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Modern conveniences breed more germs

Netflix is convenient for TV and film enthusiasts who prefer to watch in the comfort of their own homes. But have you ever thought about what else is on those discs…or the sleeves they come in?

Countless hands have touched them before they ever made it to your mailbox. And then there's the touch-screen station at the grocery store…ever thought about what bacteria might be lurking on there?

"You can go around touching toilet seats all day and not come into contact with as many fecal bacteria as a touch screen has in a grocery store," says Dr. Charles Gerba, a microbiologist at the University of Arizona.

Do we really keep our bathrooms cleaner than some of the most common objects we touch?

"Over half [of the touch screens we tested] had fecal bacteria on them," continues Gerba. "We found E. coli on several of them. We found MRSA, which causes skin infection, on another one. Interestingly enough, in non-grocery store situations, like hardware stores and that, we didn't find as many bacteria."

But before you get too grossed out by the grocer, Gerba does offer a likely explanation for the higher germ count.

"Our study suggests that people are picking a lot of them up probably on raw food products, although MRSA probably is coming from other people," he says.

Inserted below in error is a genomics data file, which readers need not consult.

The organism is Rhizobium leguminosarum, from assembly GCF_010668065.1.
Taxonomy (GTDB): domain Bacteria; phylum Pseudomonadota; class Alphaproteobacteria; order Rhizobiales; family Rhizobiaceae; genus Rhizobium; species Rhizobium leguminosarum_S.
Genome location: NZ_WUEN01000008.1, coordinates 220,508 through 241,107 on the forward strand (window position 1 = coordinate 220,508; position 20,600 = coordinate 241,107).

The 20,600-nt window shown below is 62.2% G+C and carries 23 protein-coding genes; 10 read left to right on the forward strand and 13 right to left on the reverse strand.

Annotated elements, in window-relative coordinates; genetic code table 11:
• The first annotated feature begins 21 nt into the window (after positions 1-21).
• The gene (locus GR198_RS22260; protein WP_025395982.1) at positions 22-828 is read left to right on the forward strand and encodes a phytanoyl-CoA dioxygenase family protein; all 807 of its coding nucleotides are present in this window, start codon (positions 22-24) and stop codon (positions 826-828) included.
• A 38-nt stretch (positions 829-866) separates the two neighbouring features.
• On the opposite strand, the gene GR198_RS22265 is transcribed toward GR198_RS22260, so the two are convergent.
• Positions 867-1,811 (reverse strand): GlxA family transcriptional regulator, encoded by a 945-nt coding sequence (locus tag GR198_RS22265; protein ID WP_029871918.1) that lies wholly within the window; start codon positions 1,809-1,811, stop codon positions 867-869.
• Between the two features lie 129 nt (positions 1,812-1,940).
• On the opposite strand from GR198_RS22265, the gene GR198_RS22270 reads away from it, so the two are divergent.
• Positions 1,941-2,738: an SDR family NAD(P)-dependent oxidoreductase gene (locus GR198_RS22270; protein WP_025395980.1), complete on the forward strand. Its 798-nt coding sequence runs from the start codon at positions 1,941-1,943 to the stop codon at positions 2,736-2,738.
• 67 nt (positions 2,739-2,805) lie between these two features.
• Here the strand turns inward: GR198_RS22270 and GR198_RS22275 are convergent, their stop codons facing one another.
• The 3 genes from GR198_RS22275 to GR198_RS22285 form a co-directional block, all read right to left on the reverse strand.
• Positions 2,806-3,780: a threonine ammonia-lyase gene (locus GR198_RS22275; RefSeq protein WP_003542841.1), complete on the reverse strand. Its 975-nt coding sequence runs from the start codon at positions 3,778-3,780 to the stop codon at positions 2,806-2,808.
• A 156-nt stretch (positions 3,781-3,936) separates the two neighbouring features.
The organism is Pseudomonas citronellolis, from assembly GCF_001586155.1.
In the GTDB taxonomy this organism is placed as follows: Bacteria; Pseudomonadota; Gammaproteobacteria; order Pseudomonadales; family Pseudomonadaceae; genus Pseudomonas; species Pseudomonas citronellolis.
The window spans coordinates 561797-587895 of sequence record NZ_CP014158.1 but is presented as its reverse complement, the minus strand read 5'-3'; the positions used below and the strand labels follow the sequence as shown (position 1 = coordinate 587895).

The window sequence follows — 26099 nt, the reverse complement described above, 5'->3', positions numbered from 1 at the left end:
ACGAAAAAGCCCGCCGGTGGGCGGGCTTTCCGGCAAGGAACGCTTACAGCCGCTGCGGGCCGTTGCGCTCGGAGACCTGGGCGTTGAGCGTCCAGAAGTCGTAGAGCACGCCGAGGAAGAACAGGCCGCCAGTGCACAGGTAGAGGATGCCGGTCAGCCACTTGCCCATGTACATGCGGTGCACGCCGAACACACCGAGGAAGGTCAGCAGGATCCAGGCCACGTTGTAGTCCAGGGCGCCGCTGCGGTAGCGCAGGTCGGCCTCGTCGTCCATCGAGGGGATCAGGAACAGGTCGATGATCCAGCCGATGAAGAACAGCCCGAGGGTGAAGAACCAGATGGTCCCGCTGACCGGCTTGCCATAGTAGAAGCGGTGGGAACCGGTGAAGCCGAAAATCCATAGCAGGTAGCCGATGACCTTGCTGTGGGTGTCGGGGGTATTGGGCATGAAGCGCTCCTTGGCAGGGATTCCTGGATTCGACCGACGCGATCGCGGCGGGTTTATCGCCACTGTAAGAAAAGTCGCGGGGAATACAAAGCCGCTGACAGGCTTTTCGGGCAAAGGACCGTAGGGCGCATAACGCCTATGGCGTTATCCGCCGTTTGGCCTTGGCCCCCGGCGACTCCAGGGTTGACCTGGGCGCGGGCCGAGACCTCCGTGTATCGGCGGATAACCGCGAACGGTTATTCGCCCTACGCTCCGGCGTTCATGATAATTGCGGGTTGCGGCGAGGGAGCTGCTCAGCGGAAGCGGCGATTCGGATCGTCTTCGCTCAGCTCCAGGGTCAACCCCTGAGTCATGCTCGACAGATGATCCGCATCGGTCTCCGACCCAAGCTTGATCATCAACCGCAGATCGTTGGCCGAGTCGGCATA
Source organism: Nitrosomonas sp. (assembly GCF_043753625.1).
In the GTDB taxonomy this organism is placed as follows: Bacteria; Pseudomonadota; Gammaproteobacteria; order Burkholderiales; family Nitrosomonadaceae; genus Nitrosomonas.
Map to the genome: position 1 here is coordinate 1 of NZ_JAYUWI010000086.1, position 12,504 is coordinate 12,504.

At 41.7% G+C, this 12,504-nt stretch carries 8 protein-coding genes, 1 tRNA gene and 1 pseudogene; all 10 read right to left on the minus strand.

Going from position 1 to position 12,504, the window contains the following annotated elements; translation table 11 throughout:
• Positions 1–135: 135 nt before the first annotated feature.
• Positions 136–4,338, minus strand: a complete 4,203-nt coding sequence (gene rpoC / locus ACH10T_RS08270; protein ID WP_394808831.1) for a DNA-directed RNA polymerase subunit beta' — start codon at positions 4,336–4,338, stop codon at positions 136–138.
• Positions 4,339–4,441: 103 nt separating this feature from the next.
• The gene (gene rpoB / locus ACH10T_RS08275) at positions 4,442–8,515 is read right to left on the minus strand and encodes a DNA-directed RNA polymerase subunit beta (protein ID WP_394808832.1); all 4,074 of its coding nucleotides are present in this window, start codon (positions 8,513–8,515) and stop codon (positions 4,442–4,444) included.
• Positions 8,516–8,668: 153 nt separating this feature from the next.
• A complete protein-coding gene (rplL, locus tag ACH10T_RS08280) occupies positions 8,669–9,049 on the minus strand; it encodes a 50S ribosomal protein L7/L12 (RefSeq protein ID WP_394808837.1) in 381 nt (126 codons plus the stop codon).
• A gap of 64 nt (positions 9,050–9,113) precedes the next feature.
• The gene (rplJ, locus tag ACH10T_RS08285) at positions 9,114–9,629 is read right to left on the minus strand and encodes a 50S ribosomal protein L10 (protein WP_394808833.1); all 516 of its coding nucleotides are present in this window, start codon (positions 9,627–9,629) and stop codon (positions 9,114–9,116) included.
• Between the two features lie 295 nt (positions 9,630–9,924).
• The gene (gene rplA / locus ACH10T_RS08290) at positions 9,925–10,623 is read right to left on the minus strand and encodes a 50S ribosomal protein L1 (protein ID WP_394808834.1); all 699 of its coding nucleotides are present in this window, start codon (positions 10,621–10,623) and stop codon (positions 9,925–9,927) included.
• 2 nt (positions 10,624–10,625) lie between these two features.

As consumers, we love convenience. Apparently, so do our germs.

Let's go back to Netflix. In six films that were delivered – six discs swabbed and tested – four types of bacteria showed up.

"They were fairly clean," says Dr. Richard Wallace, an infectious disease specialist. "If I took my fingers and laid them on the top of the [testing] plates, this is what you'd grow. My biggest concern for these would be the community MRSA that people pick up."

The mailing sleeves were also tested and proved to be as contaminated or more so than the discs. But Dr. Wallace says that's a pretty good outcome compared to other commonly used items that could be heavily contaminated.


"We're in contact with more germs and different people than ever before in history because we're sharing so much more space, just like touch screens," says Gerba.

And to keep from sharing all those germs: "Use a disinfectant wipe on the shopping cart, especially if you have small children," he advises. "Use a hand sanitizer after you use these touch screens. And when you get home, wash your grocery bags once in a while, if they're reusable."

Dr. Gerba is quick to assure people not to become paranoid, but rather more aware of what's out there. He says that you can reduce your risk of getting sick by nearly 50 percent by simply keeping your hands clean and washing them on a regular basis.

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